Has anyone mentored you or influenced your work along the way? Who are those people and how have they influenced you and your work?


From the very first day I took my first portrait, Steve McCurry was behind each one. He has greatly influenced the foundation for which I take portraits. The way he captures eyes, and the way he meticulously frames his subjects using the most basic of compositional rules. The simplicity of his work is something that I still strive to do today.

“To add to the never ending list of inspiring photographers, Richard Avedon places top on my list. When I saw his striking yet identifiable style, it made me go back and dig deeper into myself and find the real reason I shoot portraits. The most impactful stature of Richard Avedon was his ability to capture expression and emotion. The way you can look into his subjects eyes, and see something deeper. Every shoot I have ever done, his images and techniques are inscribed in the back of my mind. It’s allowed me to bring out the untold stories of my subjects’ souls.”

Who is your favorite photographer or artist (dead or alive)?


“Without a doubt I have been influenced by countless photographers and artists, and they all translate into my work. I take pieces of inspiration from different artists who are great in one thing. Like Richard Avedon for capturing expression, Steve Mccurry for compositional elements, Peter Hurley for business advice, and Lee Jefferies for editing techniques. The list goes on. Each artist is a favorite and I can’t narrow it down to just 1.”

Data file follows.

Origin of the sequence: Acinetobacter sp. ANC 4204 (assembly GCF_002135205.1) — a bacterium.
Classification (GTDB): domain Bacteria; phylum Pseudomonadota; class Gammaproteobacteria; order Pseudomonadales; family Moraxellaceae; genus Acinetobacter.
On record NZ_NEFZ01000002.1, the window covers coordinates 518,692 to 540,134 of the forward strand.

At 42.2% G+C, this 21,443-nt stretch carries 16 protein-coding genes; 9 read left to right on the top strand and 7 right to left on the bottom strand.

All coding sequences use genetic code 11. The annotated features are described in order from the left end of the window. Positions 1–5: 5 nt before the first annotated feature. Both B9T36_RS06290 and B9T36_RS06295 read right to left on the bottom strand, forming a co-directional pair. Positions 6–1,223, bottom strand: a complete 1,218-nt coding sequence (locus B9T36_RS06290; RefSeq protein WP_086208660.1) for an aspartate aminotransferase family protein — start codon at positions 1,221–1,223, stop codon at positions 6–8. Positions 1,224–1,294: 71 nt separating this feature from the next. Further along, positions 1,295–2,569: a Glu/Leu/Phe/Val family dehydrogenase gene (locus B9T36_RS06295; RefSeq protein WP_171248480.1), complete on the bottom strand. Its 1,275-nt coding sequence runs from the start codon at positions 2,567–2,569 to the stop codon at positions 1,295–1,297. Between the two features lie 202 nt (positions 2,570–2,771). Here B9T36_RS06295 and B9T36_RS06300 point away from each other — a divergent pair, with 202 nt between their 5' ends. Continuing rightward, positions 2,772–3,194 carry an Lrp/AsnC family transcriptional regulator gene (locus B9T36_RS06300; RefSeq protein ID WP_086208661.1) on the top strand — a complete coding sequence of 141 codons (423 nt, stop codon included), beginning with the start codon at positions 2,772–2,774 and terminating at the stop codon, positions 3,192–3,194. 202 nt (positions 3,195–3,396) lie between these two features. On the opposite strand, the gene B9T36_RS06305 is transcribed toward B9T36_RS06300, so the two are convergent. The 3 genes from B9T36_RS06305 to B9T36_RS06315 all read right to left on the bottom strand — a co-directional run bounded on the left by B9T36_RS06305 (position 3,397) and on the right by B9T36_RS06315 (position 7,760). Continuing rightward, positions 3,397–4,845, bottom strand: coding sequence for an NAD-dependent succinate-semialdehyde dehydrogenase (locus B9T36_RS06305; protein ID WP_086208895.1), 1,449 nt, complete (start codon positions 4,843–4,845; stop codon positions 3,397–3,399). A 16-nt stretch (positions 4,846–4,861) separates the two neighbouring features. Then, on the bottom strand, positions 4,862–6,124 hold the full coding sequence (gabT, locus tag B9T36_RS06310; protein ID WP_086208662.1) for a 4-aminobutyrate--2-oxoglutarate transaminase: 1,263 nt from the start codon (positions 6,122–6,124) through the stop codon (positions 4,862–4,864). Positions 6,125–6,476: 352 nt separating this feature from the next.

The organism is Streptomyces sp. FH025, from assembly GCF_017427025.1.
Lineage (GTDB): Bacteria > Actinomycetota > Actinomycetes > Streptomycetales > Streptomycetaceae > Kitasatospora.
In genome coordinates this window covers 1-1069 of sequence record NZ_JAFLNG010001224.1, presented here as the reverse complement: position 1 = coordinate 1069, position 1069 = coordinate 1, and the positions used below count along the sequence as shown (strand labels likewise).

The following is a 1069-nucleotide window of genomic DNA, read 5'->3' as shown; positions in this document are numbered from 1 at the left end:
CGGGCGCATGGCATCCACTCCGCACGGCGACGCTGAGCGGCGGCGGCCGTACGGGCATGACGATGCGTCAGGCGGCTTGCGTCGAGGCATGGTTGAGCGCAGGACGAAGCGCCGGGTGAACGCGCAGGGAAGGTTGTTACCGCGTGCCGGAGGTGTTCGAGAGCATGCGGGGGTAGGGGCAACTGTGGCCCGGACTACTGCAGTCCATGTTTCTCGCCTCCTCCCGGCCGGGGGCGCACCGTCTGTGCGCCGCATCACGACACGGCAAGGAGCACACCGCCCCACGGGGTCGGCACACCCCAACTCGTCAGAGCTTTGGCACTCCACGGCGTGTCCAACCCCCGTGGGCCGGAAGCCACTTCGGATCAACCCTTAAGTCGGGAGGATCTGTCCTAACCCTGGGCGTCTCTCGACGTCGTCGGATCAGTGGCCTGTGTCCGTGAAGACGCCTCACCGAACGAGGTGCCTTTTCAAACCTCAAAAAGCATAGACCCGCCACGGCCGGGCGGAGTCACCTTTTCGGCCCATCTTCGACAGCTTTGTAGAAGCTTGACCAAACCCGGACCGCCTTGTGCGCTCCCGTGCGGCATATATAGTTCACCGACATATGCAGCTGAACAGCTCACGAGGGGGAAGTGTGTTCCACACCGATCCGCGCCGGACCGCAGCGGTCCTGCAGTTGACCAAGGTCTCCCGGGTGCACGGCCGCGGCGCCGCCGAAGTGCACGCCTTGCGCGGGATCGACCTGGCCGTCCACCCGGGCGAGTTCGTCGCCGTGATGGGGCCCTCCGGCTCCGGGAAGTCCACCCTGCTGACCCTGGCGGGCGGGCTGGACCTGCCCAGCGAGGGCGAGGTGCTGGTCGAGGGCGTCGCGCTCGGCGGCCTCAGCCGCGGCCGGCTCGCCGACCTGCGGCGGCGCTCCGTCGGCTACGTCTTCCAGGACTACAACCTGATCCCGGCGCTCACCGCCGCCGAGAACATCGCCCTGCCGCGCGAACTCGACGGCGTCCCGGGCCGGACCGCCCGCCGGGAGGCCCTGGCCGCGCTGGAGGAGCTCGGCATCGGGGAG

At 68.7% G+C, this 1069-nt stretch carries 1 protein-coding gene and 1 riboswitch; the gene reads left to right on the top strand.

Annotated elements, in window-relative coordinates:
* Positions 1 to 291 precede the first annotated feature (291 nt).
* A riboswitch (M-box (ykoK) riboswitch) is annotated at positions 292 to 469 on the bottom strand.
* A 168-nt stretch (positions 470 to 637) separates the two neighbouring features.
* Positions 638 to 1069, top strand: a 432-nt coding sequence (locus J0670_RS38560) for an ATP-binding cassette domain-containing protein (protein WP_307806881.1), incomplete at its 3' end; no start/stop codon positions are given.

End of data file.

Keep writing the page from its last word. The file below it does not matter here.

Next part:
How would you describe your photographic style and vision?


“My tagline is ‘It’s More Than Just A Portrait.’ I have this displayed on every business card and website I have ever made. That phrase encapsulates the message in my work. My style of work can be described as RAW. The expression is real. The stories are real. My heart and soul is in black and white photography because it eliminates the distraction of colors from the frame, and what’s left is the subject’s interesting face. When I am shooting, the shoot serves as a conversation between me and my subjects, and I simply capture the conversation we are having.”

What are your goals as an artist and for your education/career in the next few years?


Being 18, and just being accepted into college, my goals are always evolving. I figure no matter what school I go to, art or local community college, my goal is to make the most of the situation I’m handed. I want to be involved in my community and give back to the organizations that have given me so much over the past few years. My ultimate career goal and aspiration is to travel the world and take portraits for National Geographic. Although some goals seem a bit out of reach at the moment, I will work my hardest and try to make those dreams a reality.”

What’s on your gear list?

“Early on I discovered that you don’t need the best gear to create amazing portraits, so it might surprise people, but the gear I use is very minimal. I only shoot with primes and wide open apertures.”

What editing software do you use and do you have a favorite editing technique?


“The main software I use is Photoshop CS6 all the way. It minimizes my workflow and gives me ultimate control over what effect I am applying to the image. My favorite and most crucial editing technique I use is dodging and burning. It is the way to create dimension and depth in the images.

People can learn more about how I edit and all my techniques on my website.

Anything else you would like to share?


If there is one thing I always wanted to share is three pieces of advice that has gotten me to where I am today:

  1.  It is easier said than done, but NEVER give up on your dream. Do whatever you can to accomplish your goals no matter what obstacles come your way.
  2.  Be different. It is the one determining factor that will set your work apart from everyone else.
  3.  Always be open to criticism and advice, and study the masters who have come before you. It will be humbling, and give you a strong foundation for your work.

I’m excited to see where Eli goes with his career and photography journey. If you’d like to follow along, too, connect with him on the following social media platforms:

Instagram: @elidreyfuss

Facebook: B&W Imagery by Eli Dreyfuss

Youtube: Eli Dreyfuss Photography